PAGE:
|Teneriffe to West End bus, outside Treasury Casino|
|Cannon Hill Bushland Reserve|
|Cannon Hill Bushland Reserve (entrance between the two 'Wynnum Rd' labels)|
A local community group has put some hard work into revegetating the entrance to the site, and the walk through this section along Bulimba Creek is very pleasant. I had thought that some of the old Forest Red Gums (Eucalyptus tereticornis) here might provide shelter for Gliders in their hollowed out boughs, but the spotlight only revealed a Common Brushtail Possum (Trichosurus vulpecula) and a hand-sized Grey Huntsman Spider (Holconia immanis).
|Forest Red Gum by day; Grey Huntsman on trunk by night|
Further along, the track turns away from the creek and into a monsoonal-type woodland, featuring Paperbarks (Melaleuca species) and associated vines. This area is a good spot for birds during the day, with Olive-backed Orioles (Oriolus sagitattus) and Brush Turkeys (Alectura lathami) being two common species. The short track culminates at the top of a stony hill, where the woodland changes to a thin spread of Eucalyptus and Corymbia trees. It was here that I saw my first ever Squirrel Glider!
I had originally intended to go 'Squirrel Gliding' the week before, but heavy showers had upset those plans. The night I did make it out to Cannon Hill ended up being a full moon, which is less than ideal for spotting skittish, shadow-loving mammals, but beautiful none-the-less.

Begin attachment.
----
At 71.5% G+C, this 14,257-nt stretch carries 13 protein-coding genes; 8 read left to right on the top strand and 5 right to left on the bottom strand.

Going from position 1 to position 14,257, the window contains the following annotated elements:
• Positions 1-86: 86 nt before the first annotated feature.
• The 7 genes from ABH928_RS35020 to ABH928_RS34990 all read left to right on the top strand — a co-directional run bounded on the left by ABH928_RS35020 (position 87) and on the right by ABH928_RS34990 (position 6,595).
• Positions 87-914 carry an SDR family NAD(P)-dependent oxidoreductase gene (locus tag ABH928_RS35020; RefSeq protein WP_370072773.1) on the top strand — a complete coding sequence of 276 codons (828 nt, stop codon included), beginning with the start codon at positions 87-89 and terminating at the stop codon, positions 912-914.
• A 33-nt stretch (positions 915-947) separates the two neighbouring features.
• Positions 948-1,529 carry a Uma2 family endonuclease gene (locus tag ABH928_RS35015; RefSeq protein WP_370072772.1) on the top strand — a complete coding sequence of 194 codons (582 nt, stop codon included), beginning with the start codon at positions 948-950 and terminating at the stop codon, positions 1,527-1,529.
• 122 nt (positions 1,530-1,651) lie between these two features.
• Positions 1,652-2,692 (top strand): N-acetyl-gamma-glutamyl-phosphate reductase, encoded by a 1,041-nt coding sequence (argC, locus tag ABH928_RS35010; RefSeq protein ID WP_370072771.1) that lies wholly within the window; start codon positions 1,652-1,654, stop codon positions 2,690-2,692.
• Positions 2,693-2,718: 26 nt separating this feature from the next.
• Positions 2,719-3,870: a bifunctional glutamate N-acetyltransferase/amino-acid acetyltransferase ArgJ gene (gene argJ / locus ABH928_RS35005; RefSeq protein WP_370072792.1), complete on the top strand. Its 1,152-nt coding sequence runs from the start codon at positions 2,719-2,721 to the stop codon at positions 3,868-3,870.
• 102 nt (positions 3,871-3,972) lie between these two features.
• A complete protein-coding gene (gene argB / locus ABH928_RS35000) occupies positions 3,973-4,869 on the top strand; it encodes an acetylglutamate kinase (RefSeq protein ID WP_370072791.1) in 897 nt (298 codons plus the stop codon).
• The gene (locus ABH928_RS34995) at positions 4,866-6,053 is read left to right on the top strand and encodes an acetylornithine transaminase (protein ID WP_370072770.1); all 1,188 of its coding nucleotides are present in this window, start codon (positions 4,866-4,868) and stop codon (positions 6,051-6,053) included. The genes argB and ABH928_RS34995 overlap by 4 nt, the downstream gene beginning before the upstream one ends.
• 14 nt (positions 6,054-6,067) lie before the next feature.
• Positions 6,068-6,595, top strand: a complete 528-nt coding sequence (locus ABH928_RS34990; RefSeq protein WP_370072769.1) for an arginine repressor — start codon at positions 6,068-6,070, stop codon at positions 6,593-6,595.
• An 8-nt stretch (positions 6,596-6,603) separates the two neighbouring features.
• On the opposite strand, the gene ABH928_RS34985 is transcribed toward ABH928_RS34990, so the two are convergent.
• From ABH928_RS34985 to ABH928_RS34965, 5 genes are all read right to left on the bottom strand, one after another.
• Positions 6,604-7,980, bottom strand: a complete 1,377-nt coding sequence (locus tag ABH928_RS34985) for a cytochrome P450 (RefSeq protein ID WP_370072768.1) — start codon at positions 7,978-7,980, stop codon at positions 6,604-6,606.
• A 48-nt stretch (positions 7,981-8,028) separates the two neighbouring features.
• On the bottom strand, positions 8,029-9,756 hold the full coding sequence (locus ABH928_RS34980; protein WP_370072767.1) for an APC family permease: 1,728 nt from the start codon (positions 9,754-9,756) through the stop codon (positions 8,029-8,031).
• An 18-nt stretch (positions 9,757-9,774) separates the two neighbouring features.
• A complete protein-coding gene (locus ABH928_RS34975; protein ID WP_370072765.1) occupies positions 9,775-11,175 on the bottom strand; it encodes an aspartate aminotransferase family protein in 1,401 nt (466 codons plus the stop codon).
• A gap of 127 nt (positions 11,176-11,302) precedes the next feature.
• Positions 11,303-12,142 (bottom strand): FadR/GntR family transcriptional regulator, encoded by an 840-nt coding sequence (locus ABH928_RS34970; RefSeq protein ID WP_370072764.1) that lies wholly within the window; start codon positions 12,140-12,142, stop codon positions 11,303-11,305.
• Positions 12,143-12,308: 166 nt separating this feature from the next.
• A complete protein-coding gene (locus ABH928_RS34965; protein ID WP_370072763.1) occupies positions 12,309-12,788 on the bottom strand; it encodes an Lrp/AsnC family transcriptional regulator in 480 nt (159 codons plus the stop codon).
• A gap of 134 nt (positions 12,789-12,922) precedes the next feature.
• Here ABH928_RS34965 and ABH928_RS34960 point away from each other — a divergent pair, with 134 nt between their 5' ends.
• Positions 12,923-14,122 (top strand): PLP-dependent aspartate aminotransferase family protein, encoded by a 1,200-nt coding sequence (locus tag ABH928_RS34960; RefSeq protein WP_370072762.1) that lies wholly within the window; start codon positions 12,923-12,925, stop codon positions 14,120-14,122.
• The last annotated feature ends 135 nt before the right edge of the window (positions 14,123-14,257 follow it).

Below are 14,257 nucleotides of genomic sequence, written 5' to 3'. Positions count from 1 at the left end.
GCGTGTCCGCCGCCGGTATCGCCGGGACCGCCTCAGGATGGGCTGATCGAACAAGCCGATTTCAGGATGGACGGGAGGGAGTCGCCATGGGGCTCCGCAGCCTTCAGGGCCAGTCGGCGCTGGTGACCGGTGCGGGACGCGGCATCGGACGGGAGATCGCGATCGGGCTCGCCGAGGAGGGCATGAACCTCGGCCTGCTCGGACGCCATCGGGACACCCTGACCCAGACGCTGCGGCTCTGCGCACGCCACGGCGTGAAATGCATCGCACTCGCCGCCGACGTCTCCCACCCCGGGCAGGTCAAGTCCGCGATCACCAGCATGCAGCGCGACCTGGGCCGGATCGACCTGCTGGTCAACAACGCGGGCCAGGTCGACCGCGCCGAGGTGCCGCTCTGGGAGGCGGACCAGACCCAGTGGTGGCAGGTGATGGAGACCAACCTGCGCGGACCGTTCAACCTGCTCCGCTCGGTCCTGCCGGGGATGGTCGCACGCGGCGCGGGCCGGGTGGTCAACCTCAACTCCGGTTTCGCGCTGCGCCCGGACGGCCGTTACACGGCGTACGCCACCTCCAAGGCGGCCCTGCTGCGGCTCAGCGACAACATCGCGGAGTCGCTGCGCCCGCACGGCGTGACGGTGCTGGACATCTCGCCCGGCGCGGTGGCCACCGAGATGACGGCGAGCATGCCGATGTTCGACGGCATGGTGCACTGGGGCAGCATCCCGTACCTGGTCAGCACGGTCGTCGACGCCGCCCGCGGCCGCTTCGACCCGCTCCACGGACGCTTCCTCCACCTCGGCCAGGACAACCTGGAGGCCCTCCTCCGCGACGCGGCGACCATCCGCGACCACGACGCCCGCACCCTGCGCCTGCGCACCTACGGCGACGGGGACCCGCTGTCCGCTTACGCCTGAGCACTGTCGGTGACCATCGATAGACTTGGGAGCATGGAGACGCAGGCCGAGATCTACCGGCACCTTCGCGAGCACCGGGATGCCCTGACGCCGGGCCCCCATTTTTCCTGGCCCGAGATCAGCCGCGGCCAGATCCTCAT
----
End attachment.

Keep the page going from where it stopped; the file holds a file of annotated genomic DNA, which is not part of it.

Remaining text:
|Moon-rise through a cloud bank|
There were most likely more of these beautiful little marsupials in the treetops, as they live and shelter in small groups. I thought I saw a few dark little shapes zipping between the tree crowns, but I couldn't locate them in my spotlight beam. After two hours of careful searching in the dark, navigating around at least fifteen Garden Orb-Weaver (Eriophora species) webs, I began to feel weary of my new hobby and called it a night. A light rain shower began as I headed back, but I paused briefly to watch a Common Ringtail Possum (Pseudocheirus peregrinus) illustrate where it got its name from.
|Ringtail Possum, showing prehensile tail|
Despite only getting fleeting views of the Squirrel Gliders, they made a great impression on me, and I will go back sometime to try for better photography results. I think what I like best about them is that they seem emblematic of a 'wilder' Australia. It's thrilling and strange to consider such a mysterious tree-top creature living next door to a shopping centre where most people are completely unaware of its existence. I found the Gliders on a stretch of track that was less than one hundred metres away from the shopping centre fence, the night air illuminated partly by the full moon and partly by the building lights. This to me sums up the fragile balance of 'Wild Brisbane', a place perched on the knife edge between ecological value and disaster. The fate of our city's wildlife is - like a Glider coasting through the trees - up in the air.
|Squirrel Glider; Illustration by Marjorie Crosby-Fairall|